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As far as Google is concerned there is no difference between subdomains and subdirectories. So they are definitely not seen as separate sites. Additionally, the concept of website is irrelevant as far as duplicate content goes as the original page, regardless of origin, is left in the search results while all others are filtered out (or so that is their goal).

It's difficult to say with any authority or specificity exactly how much content must be duplicated for a page to be consider duplicate content and filtered out. Google has not offered any specific rules for how they determine this (for obvious reasons) and no one has done any kind of study that offers strong evidence towards what percentage of content must be duplicate or other factors contribute to the determination that content is duplicated.

Obviously the more content on a page is duplicated the more likely it runs the risk of being filtered out as duplicate content. But since that same content is already on your website that's not a big deal. It will still be found on whatever pages Google decides is the original and list in its search results. But if you want to do your best to prevent this from happening try to ensure that a certain percentage, let's say 50%, of your pages is unique and not this content that can be duplicated across pages. So basically try to avoid making entire pages out of this dynamic and possibly duplicated content.

As far as Google is concerned there is no difference between subdomains and subdirectories. So they are definitely not seen as separate sites. Additionally, the concept of website is irrelevant as far as duplicate content goes as the original page, regardless of origin, is left in the search results while all others are filtered out (or so that is their goal).

It's difficult to say with any authority or specificity exactly how much content must be duplicated for a page to be consider duplicate content and filtered out. Google has not offered any specific rules for how they determine this (for obvious reasons) and no one has done any kind of study that offers strong evidence towards what percentage of content must be duplicate or other factors contribute to the determination that content is duplicated.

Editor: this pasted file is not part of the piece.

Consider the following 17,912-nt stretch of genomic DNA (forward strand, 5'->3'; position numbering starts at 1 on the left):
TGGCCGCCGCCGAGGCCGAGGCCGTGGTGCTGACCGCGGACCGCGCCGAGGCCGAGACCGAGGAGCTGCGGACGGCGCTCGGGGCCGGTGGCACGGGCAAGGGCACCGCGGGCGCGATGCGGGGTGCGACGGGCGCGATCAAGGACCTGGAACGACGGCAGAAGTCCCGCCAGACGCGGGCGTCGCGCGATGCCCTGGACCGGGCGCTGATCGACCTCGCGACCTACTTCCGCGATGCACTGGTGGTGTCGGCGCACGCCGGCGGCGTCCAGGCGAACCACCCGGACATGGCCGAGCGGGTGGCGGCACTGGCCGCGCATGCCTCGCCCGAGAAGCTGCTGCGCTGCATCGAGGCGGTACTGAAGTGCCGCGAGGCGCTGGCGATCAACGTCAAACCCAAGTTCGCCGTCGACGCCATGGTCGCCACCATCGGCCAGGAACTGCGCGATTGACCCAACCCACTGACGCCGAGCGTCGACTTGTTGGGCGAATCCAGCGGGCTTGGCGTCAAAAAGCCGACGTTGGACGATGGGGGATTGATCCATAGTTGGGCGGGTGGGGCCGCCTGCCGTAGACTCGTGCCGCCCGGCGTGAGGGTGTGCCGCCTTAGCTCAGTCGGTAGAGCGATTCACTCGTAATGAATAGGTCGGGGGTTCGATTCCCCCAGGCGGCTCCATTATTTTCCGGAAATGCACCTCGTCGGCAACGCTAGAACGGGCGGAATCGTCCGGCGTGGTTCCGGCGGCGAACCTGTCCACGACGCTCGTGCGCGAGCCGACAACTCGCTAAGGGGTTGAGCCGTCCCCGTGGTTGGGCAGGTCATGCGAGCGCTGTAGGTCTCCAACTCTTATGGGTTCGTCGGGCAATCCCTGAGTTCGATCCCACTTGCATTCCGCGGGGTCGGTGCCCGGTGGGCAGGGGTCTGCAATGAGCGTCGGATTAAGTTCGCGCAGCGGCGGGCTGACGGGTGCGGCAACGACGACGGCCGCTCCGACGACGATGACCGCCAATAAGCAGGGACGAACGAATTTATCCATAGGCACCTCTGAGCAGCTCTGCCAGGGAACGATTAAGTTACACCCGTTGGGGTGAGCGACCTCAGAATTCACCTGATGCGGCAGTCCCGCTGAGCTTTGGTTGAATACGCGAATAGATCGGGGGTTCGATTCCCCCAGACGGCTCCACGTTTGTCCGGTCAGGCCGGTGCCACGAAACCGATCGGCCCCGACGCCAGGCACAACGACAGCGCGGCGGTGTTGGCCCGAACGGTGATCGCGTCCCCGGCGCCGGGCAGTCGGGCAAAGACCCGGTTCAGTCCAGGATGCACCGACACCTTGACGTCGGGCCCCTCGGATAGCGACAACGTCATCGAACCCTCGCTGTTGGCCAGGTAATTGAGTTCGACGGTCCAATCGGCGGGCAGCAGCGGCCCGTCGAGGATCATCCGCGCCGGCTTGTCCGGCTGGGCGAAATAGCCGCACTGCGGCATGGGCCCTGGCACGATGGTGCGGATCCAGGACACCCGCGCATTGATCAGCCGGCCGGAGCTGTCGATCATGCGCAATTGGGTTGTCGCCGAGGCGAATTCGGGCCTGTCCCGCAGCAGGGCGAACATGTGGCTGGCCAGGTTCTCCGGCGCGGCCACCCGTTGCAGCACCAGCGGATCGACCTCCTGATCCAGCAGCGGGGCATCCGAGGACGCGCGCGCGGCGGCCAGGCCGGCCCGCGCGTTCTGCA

Obviously the more content on a page is duplicated the more likely it runs the risk of being filtered out as duplicate content. But since that same content is already on your website that's not a big deal. It will still be found on whatever pages Google decides is the original and list in its search results.

As far as Google is concerned there is no difference between subdomains and subdirectories. So they are definitely not seen as separate sites. Additionally, the concept of website is irrelevant as far as duplicate content goes as the original page, regardless of origin, is left in the search results while all others are filtered out (or so that is their goal).

It's difficult to say with any authority or specificity exactly how much content must be duplicated for a page to be consider duplicate content and filtered out. Google has not offered any specific rules for how they determine this (for obvious reasons) and no one has done any kind of study that offers strong evidence towards what percentage of content must be duplicate or other factors contribute to the determination that content is duplicated.

Obviously the more content on a page is duplicated the more likely it runs the risk of being filtered out as duplicate content. But since that same content is already on your website that's not a big deal. It will still be found on whatever pages Google decides is the original and list in its search results. But if you want to do your best to prevent this from happening try to ensure that a certain percentage, let's say 50%, of your pages is unique and not this content that can be duplicated across pages. So basically try to avoid making entire pages out of this dynamic and possibly duplicated content.

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source | link

As far as Google is concerned there is no difference between subdomains and subdirectories. So they are definitely not seen as separate sites. Additionally, the concept of website is irrelevant as far as duplicate content goes as the original page, regardless of origin, is left in the search results while all others are filtered out (or so that is their goal).

It's difficult to say with any authority or specificity exactly how much content must be duplicated for a page to be consider duplicate content and filtered out. Google has not offered any specific rules for how they determine this (for obvious reasons) and no one has done any kind of study that offers strong evidence towards what percentage of content must be duplicate or other factors contribute to the determination that content is duplicated.

Obviously the more content on a page is duplicated the more likely it runs the risk of being filtered out as duplicate content. But since that same content is already on your website that's not a big deal. It will still be found on whatever pages Google decides is the original and list in its search results.